Scott McCarthy [00:03:18]:

But the moral of the story is that sometimes you need the ground truth. And that’s what we’re talking about today. And today we have Bill Coletti on the show. He’s a reputation management crisis, communications and professional development expert. He’s also a keynote speaker with the Wall Street Journal Risk and Compliance Panelist. He’s a best selling author of the book Critical Moments the New Mindset of Reputation Management. He’s also got more than 25 years of global experience in the field and has dealt with Fortune 500 companies, things like at and T, Target, American Airlines, Home Depot, Xerox Nuclear Energy Institute, and so on. He’s also served in the Republic of Bulgaria as a senior advisor to the prime minister there.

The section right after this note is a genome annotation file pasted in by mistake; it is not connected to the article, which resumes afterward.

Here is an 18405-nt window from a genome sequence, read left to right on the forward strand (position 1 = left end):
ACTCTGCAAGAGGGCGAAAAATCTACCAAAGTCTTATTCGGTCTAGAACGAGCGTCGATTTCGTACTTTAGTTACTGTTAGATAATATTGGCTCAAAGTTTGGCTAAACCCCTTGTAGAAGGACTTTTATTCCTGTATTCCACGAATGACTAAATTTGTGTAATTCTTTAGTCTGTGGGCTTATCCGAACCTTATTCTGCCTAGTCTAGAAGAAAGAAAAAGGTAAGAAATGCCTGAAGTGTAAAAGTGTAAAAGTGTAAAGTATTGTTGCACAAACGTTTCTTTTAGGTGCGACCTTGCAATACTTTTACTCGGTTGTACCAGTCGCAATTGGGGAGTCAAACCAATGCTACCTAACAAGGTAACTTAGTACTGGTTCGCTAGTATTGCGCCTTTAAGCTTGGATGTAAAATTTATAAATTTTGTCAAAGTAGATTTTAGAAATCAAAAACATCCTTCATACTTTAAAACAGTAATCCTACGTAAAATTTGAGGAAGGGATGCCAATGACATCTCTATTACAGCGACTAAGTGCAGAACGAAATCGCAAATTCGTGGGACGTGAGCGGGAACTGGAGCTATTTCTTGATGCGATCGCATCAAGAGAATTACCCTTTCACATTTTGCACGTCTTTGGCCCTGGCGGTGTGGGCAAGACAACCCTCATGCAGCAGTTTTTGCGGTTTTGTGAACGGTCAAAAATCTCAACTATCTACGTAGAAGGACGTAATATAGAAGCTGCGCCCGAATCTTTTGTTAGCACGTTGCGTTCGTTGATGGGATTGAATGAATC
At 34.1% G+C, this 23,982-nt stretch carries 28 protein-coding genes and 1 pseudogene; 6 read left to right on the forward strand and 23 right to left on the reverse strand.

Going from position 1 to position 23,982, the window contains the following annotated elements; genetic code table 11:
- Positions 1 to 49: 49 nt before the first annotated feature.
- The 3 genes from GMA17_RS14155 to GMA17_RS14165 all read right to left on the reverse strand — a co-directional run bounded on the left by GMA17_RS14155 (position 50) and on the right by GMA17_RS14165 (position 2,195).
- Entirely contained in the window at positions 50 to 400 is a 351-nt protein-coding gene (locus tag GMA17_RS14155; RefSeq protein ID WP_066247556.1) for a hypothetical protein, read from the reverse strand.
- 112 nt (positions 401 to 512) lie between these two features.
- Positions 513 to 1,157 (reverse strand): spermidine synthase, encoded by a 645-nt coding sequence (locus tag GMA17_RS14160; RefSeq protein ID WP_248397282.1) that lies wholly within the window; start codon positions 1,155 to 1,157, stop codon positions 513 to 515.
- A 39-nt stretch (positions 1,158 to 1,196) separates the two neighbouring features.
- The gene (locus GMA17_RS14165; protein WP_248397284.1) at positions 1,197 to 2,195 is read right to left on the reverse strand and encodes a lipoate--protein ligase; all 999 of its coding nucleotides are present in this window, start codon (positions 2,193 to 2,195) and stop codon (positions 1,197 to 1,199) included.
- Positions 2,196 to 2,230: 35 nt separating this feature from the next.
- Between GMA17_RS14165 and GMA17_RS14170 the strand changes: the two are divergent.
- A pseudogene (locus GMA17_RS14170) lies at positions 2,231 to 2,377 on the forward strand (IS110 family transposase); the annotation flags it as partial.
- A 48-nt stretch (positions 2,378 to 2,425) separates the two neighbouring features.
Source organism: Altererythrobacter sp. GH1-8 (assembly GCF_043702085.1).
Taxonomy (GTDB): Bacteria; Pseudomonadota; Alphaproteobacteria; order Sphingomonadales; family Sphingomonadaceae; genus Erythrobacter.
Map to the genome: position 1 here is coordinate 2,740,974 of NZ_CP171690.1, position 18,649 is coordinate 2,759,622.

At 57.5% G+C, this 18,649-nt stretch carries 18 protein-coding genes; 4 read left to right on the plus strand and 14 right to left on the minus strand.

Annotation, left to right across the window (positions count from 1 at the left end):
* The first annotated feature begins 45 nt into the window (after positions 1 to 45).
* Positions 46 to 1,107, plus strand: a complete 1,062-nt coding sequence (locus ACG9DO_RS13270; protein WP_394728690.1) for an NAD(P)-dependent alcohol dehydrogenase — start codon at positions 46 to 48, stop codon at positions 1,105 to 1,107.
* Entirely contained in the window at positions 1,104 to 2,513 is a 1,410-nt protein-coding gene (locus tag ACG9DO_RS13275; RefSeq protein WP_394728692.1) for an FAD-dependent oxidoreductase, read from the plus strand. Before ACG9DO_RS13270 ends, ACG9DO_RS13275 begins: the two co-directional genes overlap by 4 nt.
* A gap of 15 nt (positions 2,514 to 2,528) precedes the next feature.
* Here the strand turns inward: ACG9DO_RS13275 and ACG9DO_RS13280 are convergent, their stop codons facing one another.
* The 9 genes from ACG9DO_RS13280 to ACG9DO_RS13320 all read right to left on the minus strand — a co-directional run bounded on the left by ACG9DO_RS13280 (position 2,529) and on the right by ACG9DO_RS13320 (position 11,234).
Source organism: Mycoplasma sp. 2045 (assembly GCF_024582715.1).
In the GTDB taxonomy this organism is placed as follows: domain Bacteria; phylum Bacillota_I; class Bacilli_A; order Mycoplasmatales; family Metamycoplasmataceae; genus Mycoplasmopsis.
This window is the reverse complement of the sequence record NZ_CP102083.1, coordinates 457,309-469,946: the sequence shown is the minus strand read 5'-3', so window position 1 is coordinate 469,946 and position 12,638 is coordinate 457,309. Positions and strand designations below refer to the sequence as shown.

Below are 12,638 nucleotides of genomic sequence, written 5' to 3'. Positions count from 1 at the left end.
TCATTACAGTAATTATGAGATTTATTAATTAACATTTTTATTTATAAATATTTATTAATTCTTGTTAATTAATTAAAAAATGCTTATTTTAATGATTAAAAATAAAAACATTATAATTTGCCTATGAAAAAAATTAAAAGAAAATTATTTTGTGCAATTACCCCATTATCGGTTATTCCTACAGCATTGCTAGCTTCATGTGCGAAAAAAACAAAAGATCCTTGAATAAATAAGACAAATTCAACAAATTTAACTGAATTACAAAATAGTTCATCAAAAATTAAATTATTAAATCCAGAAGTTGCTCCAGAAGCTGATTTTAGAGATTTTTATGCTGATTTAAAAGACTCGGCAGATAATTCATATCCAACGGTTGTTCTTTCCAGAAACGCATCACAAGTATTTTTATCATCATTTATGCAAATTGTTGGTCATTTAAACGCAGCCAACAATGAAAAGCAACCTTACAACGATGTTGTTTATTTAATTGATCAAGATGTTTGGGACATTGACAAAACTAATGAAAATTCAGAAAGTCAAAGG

Scott McCarthy [00:04:20]:

So quite a vast array of experience. And one of the things that we talked about that really touched with me was how to balance use of the trusted advisors or trusted agents to make sure that you’re not overdoing it. That’s just one of the many topics we talk about, what it is, what qualities that one should possess. We talk about different leader types. We talk about how a leader of a smaller organization can use a trust advisor. Because I know there’s a lot of small business out there who are listening to this show and a whole whack of different topics, and we talk about this concept in great detail. And I bring out my own experience about this and how I’ve used this in the past, too. So be on the lookout for that.

Scott McCarthy [00:05:27]: